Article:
Juventus’ biggest problem since their return to the top flight had been an inability to successfully see out a season. An inability to complete title challenges in 2008 and 2009, under former perennial bridesmaid Claudio Ranieri, were obvious examples, but Del Neri’s sole season in charge had also fallen to this new tradition. At the turn of the year in the 2010-11 season, Juventus had been on a decent run of form and were expected to finish in the top four. However, a calamitous 1-4 home loss to Parma on the first matchday of the new year preceded a collapse that eventually led to the aforementioned seventh placed finish.
Thus, when Juventus eked out an undeserved away victory against Lecce on the first matchday of 2012, Conte’s side were lauded for their mental fortitude. Yet, this was to precede an unexpected sequence of draws in February and March that left them in second behind a resurgent AC Milan. Going into April, Juventus had managed just three wins in their previous nine league games. With Allegri’s team promising a strong finish to the season, Conte needed to spark a revival of fortunes starting with a victory against Napoli on matchday thirty.
Upon meeting Mazzarri’s men once again, Conte decided to revert to the trusted 3-5-2 to counter Napoli’s threat. To everyone’s surprise, it not just nullified the Neapolitans but unleashed the full prowess of Juventus’ considerable attacking talent. The performance finally convinced Conte of the formation’s potential, which he proceeded to use for the last eight matches of the season.
In addition to a demonstration of Conte’s tactical maturity, the first week of April also portrayed another of his managerial traits – the raw ability to motivate his players. In a now famous 12-minute speech, Conte railed at his players, who he feared were starting to get complacent. Rather than trying to explain the power of his words, it is worth just reproducing a section:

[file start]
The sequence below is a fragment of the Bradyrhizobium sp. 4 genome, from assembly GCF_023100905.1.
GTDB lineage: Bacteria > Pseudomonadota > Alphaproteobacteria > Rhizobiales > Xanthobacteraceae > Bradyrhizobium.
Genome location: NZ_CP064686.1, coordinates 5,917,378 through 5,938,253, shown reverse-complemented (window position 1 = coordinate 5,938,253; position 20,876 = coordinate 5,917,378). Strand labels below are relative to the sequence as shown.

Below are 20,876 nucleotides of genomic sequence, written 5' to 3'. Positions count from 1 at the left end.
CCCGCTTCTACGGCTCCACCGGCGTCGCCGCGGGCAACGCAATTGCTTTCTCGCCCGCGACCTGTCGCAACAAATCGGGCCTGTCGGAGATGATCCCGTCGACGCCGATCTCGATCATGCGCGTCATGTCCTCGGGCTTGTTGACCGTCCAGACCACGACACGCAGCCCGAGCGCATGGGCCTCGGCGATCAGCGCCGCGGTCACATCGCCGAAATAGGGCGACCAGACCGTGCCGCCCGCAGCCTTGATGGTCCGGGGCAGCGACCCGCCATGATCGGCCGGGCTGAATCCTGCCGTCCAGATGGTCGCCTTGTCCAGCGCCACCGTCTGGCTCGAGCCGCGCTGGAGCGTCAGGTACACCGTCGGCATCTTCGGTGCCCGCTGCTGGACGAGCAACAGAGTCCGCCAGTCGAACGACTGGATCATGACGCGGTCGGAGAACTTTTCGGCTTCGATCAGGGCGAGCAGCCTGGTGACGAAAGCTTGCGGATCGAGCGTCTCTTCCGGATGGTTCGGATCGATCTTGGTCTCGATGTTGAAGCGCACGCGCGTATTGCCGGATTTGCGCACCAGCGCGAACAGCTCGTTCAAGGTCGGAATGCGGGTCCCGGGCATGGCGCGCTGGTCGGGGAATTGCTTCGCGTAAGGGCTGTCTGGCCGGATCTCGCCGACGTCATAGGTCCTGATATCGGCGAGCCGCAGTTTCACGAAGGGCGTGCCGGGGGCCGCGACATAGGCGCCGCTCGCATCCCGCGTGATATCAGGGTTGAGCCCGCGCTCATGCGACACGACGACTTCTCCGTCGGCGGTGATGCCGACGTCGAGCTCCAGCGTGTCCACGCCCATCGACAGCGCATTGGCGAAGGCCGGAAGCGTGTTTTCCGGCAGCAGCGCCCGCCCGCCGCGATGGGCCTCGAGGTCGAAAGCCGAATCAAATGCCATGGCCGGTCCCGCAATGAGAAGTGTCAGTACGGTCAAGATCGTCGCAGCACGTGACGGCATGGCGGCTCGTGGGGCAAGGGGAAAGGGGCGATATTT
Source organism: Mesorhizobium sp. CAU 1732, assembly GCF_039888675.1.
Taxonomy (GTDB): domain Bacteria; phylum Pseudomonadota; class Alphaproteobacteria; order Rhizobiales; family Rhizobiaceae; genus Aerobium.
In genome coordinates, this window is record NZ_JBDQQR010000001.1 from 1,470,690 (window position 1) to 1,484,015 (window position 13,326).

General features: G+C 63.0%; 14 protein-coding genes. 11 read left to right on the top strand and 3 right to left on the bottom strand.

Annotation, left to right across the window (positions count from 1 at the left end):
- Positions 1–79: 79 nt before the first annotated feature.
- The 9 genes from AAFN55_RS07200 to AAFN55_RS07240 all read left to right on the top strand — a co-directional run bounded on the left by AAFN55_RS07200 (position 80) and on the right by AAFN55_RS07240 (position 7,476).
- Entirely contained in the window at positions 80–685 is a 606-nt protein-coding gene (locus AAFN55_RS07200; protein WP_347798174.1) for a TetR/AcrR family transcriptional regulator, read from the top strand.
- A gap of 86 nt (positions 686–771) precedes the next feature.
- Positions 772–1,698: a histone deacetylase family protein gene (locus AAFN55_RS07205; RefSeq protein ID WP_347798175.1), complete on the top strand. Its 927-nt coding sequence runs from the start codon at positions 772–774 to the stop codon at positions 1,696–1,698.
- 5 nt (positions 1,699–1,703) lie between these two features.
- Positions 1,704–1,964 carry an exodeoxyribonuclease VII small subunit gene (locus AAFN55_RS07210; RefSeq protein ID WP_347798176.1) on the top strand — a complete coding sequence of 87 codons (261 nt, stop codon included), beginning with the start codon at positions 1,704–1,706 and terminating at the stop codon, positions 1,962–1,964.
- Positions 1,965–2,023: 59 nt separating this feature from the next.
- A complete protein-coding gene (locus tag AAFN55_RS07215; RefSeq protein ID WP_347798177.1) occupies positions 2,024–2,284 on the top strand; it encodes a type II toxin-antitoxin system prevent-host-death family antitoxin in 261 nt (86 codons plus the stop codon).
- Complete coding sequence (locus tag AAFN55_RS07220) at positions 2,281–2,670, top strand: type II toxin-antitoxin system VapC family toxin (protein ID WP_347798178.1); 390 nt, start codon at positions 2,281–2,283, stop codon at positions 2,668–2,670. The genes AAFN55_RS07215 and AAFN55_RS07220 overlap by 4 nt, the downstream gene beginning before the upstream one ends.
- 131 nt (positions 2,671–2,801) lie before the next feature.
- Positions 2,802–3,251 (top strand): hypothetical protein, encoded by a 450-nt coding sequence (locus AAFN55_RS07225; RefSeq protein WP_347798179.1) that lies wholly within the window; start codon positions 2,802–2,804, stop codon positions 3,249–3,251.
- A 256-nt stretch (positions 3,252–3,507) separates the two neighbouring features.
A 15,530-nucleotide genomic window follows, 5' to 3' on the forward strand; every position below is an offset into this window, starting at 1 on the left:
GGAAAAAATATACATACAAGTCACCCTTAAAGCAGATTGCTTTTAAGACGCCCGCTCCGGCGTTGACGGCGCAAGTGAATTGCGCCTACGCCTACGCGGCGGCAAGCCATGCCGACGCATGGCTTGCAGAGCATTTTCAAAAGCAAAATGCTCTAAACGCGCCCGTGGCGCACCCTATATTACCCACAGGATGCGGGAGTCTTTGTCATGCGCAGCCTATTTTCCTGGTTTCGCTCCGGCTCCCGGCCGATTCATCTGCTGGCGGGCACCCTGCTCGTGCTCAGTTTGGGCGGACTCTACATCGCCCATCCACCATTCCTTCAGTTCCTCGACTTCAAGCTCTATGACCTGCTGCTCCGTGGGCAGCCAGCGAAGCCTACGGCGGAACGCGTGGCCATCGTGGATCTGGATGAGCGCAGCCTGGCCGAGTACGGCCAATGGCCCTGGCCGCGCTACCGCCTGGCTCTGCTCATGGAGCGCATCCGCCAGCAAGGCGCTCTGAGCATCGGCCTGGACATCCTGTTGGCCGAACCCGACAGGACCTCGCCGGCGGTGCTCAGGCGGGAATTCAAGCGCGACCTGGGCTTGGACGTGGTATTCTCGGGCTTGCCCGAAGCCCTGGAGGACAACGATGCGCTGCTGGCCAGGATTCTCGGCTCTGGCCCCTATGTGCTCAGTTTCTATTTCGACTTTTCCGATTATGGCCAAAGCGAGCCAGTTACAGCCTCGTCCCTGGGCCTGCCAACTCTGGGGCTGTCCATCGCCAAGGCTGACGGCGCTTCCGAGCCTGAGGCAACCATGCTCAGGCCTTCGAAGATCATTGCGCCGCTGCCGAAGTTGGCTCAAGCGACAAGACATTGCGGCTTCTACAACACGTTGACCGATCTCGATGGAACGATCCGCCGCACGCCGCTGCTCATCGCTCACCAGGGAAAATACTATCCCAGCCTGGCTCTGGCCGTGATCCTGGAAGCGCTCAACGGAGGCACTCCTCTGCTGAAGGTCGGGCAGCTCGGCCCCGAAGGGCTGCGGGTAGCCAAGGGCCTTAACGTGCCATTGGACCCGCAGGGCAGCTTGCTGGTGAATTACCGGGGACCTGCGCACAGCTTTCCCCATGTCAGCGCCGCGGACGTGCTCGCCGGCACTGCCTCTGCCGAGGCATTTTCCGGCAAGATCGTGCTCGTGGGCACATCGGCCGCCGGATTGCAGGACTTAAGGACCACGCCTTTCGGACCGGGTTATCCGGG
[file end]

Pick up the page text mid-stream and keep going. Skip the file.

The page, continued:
People are flooding us with praise right now, but that sends shivers through me. Why? Because I have fear, I have fear that someone here will start to relax. There is applause and a consensus, but what is the reality? The reality is the pitch, the reality is sweat, the reality is sacrifice…We are mature enough to fight until the very end. As I said before, they [Milan] will have to spit blood until the last game.
Inspired by both Conte’s sheer will to win and the attacking freedom created by the switch to the 3-5-2, Juventus went on to win seven of their last eight matches. They secured their first official Scudetto in nine years with a game to spare. Impressively, they also became the first Italian team to go unbeaten through a 38-game season. All the pre-season doubts about Conte’s suitability for the job had disappeared – the returning captain had dragged Juventus back from the brink.
The numbers behind Juventus’ 2011-12 title are a sight to behold. Despite being the second highest scorers in the league with 68 goals, their highest scorer was Alessandro Matri with 10 goals. Instead, the strikes were spread out among an unbelievable 21 different scorers, out of a league-high total of 25 players that made an appearance. Claudio Marchisio deserves a special mention for his nine goals, an incredible achievement for a midfielder. Juventus only failed to score in five matches all season.
Moving further back the pitch, the numbers continue to impress. 21 clean sheets and only 20 goals conceded, both league records (in Serie A’s 38-team format), paved the foundation for a 27-point improvement over 2010-11. However, nothing emphasises Juventus’ transformation like Pirlo’s development.
Regarded to be near the end of his career in the summer of 2011, he was ruthlessly released at the end of his AC Milan contract. The midfielder would go on to register a league-high 13 assists for Juventus, and inspire Italy to the final of the European Championship in the summer of 2012. He eventually placed fourth in the Best Player in Europe award, behind Andres Iniesta, Lionel Messi and Cristiano Ronaldo.
Pirlo himself is under no illusions of how his fortune turned. Describing Juventus’ immense success, he stated, “We won the Scudetto at the first time of asking and the success was all his [Conte’s], a triumph of bloody-mindedness that went beyond everyone’s expectations.” Coming from a player who has worked with coaches like Carlo Ancelotti and Marcello Lippi, winning two Champions Leagues and a World Cup, that is high praise indeed.
Words by Tarutr Malhotra: @TarutrMalhotra
'Tarutr is a freelance journalist who writes about football, international relations, African politics and economics, and Indian issues. He is currently based in Italy/India'